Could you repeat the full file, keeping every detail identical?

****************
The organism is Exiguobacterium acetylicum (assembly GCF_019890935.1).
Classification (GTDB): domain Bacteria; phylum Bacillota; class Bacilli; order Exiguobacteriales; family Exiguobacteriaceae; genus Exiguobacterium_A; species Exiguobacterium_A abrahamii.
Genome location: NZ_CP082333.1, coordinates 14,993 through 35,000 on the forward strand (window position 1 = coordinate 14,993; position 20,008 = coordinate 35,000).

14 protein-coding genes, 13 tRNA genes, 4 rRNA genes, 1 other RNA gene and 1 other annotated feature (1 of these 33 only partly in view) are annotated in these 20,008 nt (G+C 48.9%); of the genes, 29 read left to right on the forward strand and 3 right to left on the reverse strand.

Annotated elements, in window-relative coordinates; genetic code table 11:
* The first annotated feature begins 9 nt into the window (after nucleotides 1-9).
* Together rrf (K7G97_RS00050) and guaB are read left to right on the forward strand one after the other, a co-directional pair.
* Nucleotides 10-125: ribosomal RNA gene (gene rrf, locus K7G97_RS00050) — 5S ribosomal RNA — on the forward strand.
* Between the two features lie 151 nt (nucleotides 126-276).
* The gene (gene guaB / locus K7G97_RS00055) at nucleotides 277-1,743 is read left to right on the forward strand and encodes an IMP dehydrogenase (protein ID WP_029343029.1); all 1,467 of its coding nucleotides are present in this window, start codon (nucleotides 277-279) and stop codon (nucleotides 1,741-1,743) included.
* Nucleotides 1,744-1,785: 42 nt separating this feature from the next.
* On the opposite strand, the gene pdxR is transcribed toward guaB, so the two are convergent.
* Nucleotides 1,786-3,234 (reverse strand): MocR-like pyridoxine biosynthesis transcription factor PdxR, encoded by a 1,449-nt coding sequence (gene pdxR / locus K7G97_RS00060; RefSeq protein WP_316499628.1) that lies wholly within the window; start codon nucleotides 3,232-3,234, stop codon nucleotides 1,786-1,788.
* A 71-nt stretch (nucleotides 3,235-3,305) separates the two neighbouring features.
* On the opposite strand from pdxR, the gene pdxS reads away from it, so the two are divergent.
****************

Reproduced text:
The organism is Exiguobacterium acetylicum (assembly GCF_019890935.1).
Classification (GTDB): domain Bacteria; phylum Bacillota; class Bacilli; order Exiguobacteriales; family Exiguobacteriaceae; genus Exiguobacterium_A; species Exiguobacterium_A abrahamii.
Genome location: NZ_CP082333.1, coordinates 14,993 through 35,000 on the forward strand (window position 1 = coordinate 14,993; position 20,008 = coordinate 35,000).

14 protein-coding genes, 13 tRNA genes, 4 rRNA genes, 1 other RNA gene and 1 other annotated feature (1 of these 33 only partly in view) are annotated in these 20,008 nt (G+C 48.9%); of the genes, 29 read left to right on the forward strand and 3 right to left on the reverse strand.

Annotated elements, in window-relative coordinates; genetic code table 11:
* The first annotated feature begins 9 nt into the window (after nucleotides 1-9).
* Together rrf (K7G97_RS00050) and guaB are read left to right on the forward strand one after the other, a co-directional pair.
* Nucleotides 10-125: ribosomal RNA gene (gene rrf, locus K7G97_RS00050) — 5S ribosomal RNA — on the forward strand.
* Between the two features lie 151 nt (nucleotides 126-276).
* The gene (gene guaB / locus K7G97_RS00055) at nucleotides 277-1,743 is read left to right on the forward strand and encodes an IMP dehydrogenase (protein ID WP_029343029.1); all 1,467 of its coding nucleotides are present in this window, start codon (nucleotides 277-279) and stop codon (nucleotides 1,741-1,743) included.
* Nucleotides 1,744-1,785: 42 nt separating this feature from the next.
* On the opposite strand, the gene pdxR is transcribed toward guaB, so the two are convergent.
* Nucleotides 1,786-3,234 (reverse strand): MocR-like pyridoxine biosynthesis transcription factor PdxR, encoded by a 1,449-nt coding sequence (gene pdxR / locus K7G97_RS00060; RefSeq protein WP_316499628.1) that lies wholly within the window; start codon nucleotides 3,232-3,234, stop codon nucleotides 1,786-1,788.
* A 71-nt stretch (nucleotides 3,235-3,305) separates the two neighbouring features.
* On the opposite strand from pdxR, the gene pdxS reads away from it, so the two are divergent.